VOTING in the election to fill 11 vacant seats on Mornington Peninsula Shire Council winds to a close on Friday (23 October).
The results will not be announced until next month.
Friday 13 November could be an ominous day to remember for those who miss out on a place around the decision-making table for the next four years.
But for those who win, it will mark the start of a council faced with an enormous job of bringing everyone in the municipality back from the economic and social setbacks caused by COVID-19.
Five of the sitting councillors are seeking re-election, which means that at least six of the 11 councillors will be new faces.
However, such a big turnover is not new to the shire. In 2016 just three of the 11 sitting councillors were re-elected.
Any councillors elected under a so-called “single issue” ticket will be expected to quickly acquaint themselves with myriad other issues facing the shire.
The election will also be recognised as the first fought primarily through social media, mostly on Facebook.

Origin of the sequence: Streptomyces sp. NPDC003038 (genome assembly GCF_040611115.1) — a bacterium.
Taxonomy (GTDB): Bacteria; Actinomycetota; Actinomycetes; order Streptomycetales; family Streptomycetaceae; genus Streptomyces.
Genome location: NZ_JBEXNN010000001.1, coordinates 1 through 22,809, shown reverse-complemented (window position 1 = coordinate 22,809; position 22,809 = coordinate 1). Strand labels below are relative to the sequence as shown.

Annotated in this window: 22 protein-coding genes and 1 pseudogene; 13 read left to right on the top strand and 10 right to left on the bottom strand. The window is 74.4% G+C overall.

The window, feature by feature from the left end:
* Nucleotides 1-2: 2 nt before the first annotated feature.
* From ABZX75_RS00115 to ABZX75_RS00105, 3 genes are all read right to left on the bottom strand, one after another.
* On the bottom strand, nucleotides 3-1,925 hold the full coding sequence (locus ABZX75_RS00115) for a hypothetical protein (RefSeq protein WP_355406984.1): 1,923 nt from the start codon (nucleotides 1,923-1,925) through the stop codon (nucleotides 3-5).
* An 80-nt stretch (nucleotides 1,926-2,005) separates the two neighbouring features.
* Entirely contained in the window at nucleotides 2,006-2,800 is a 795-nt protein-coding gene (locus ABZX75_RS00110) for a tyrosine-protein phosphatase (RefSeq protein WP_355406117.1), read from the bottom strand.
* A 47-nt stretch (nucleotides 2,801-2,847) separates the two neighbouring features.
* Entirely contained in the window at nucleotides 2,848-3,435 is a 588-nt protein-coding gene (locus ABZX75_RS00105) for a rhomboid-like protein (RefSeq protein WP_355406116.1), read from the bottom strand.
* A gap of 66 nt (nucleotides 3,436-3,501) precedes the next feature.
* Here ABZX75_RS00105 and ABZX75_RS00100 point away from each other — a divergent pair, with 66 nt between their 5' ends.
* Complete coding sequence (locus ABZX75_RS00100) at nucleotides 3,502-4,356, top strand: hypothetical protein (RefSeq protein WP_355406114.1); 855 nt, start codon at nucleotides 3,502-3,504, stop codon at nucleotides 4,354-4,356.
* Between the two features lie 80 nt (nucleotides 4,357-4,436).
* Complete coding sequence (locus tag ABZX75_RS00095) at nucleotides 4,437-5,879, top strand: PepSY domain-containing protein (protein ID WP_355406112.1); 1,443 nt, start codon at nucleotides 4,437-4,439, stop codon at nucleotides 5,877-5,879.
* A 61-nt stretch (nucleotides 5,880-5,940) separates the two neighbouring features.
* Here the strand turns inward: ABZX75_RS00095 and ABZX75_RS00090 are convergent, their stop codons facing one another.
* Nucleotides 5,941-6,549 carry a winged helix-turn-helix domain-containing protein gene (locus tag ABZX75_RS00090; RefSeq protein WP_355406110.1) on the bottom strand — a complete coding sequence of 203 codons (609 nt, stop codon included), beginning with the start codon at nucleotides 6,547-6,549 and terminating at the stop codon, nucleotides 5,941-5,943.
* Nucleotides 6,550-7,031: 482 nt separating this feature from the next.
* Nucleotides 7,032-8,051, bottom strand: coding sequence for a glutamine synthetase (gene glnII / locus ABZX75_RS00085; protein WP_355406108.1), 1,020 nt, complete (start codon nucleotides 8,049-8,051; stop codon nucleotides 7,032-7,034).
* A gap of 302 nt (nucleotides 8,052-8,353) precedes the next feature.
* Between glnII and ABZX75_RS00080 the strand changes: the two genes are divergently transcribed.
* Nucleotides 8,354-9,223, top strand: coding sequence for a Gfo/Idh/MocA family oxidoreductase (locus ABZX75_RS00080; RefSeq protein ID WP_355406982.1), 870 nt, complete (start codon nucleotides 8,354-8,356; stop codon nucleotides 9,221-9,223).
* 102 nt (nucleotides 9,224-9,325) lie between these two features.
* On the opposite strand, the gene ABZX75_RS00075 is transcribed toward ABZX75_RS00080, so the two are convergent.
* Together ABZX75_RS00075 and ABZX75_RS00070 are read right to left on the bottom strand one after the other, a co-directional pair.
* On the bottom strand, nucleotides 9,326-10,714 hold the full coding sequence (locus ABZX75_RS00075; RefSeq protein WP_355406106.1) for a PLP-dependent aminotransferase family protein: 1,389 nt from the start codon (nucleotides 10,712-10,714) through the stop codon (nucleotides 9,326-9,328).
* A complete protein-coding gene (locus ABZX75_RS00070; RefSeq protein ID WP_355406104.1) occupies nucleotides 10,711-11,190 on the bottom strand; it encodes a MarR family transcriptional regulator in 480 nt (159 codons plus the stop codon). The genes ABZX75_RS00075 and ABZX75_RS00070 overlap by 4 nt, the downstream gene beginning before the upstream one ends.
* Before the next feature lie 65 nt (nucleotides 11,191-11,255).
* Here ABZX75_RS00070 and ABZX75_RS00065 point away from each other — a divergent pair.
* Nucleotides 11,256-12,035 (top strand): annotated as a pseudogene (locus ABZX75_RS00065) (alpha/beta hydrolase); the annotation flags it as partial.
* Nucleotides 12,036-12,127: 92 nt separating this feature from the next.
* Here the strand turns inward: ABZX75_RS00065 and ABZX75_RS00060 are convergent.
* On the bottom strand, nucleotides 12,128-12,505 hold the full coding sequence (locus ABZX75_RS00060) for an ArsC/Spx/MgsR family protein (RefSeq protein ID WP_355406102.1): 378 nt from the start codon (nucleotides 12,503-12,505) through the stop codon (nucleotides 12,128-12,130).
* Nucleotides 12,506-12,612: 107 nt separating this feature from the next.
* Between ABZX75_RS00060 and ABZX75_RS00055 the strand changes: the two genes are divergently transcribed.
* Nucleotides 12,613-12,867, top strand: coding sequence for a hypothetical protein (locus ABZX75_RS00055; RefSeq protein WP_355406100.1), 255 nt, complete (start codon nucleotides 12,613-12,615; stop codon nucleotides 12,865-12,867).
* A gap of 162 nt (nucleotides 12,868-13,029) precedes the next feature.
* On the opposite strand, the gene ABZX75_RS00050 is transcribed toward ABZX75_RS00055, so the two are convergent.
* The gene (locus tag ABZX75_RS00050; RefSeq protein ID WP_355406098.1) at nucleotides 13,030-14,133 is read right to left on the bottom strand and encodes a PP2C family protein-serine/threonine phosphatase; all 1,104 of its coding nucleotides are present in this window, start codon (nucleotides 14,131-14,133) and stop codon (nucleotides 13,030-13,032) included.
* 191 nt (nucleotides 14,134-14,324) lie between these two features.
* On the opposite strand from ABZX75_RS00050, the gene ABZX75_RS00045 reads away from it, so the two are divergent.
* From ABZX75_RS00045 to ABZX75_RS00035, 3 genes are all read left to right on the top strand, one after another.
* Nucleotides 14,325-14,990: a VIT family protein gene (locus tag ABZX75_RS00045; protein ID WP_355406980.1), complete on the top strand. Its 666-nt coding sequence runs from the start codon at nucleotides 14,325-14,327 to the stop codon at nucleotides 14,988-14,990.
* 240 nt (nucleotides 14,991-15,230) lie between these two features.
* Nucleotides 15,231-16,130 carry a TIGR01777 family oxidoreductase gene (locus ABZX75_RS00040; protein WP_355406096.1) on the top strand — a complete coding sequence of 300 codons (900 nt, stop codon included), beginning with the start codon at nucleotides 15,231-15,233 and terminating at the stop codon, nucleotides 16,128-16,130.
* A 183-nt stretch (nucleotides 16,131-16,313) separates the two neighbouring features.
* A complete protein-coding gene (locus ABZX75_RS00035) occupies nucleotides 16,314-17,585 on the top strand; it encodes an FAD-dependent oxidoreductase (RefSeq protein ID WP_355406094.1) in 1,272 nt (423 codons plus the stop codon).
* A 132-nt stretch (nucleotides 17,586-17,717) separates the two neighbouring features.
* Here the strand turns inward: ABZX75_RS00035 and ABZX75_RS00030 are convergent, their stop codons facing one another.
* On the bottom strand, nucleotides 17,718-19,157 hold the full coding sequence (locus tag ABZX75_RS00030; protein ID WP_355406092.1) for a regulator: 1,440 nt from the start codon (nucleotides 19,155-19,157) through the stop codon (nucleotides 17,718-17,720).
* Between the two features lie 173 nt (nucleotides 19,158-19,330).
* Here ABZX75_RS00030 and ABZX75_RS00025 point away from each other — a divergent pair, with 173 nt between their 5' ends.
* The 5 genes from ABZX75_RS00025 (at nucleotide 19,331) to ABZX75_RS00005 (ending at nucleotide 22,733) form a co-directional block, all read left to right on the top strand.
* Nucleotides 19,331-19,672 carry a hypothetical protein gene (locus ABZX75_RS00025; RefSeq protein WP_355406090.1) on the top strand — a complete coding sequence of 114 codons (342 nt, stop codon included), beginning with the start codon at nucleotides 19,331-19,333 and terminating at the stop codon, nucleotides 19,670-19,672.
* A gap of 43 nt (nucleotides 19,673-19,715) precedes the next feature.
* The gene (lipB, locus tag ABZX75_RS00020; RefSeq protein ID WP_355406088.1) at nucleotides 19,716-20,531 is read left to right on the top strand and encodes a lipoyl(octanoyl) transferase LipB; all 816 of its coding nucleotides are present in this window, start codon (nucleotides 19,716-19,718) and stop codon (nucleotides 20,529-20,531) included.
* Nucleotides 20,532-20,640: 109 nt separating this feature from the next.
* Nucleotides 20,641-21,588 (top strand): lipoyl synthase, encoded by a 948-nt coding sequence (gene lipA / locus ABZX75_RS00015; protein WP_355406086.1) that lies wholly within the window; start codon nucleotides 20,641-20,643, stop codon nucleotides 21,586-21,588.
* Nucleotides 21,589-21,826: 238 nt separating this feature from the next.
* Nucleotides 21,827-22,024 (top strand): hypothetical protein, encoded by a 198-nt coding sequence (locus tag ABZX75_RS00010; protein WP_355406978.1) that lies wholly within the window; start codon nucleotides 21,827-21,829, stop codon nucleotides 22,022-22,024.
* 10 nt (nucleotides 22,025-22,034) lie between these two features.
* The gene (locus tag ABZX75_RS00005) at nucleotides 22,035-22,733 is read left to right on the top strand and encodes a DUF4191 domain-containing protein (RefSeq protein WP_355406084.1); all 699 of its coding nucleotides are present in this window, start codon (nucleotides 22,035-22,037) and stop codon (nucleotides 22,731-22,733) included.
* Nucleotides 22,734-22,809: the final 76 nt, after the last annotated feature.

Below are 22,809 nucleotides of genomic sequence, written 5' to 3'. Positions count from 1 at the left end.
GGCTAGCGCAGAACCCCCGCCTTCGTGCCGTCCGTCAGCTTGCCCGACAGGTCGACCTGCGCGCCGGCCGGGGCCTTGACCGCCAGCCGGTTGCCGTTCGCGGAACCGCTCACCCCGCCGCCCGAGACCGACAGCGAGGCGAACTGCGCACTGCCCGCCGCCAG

Debate has been intense and at times volatile, so much so that screen shots are being kept as possible evidence in any court cases that might be launched as a result.
Several community and business groups have published results of questions sent to the 43 candidates across the shire, providing the answers online so voters can make up their minds on who would do the better job (it pays about $30,000 a year plus benefits).
Peninsula Aero Club went so far as to circulate names of its preferred candidates in each ward.
The club’s president told The News in late September that it was a “fanciful notion” that the club could make a “pseudo PAC takeover of the shire, which is flattering to think we could do so… Personally I think singling out PAC is tantamount to attacking voters (PAC is a legitimate and registered voter) and is undermining the democratic process of people and organisations voting rights,” On 5 October, a letter “authorised” by Mr Vevers was distributed saying “the time for change is now”.
The letter, after outlining how the council had for two years “waged war” against the club, named candidates “we think will listen to the community and be most supportive of working with local businesses and helping to grow local jobs”.
The letter concluded with a plea to “please support these candidates in your ward and ask your friends and family to as well. Let’s build a better more prosperous community on the peninsula and save our airport”.
The shire’s action against alleged planning irregularities at the Tyabb Airfield are scheduled to be heard early next year by the Victorian Civil and Administrative Tribunal. The action was launched after the shire hired a QC to investigate operations and planning permits at the airfield.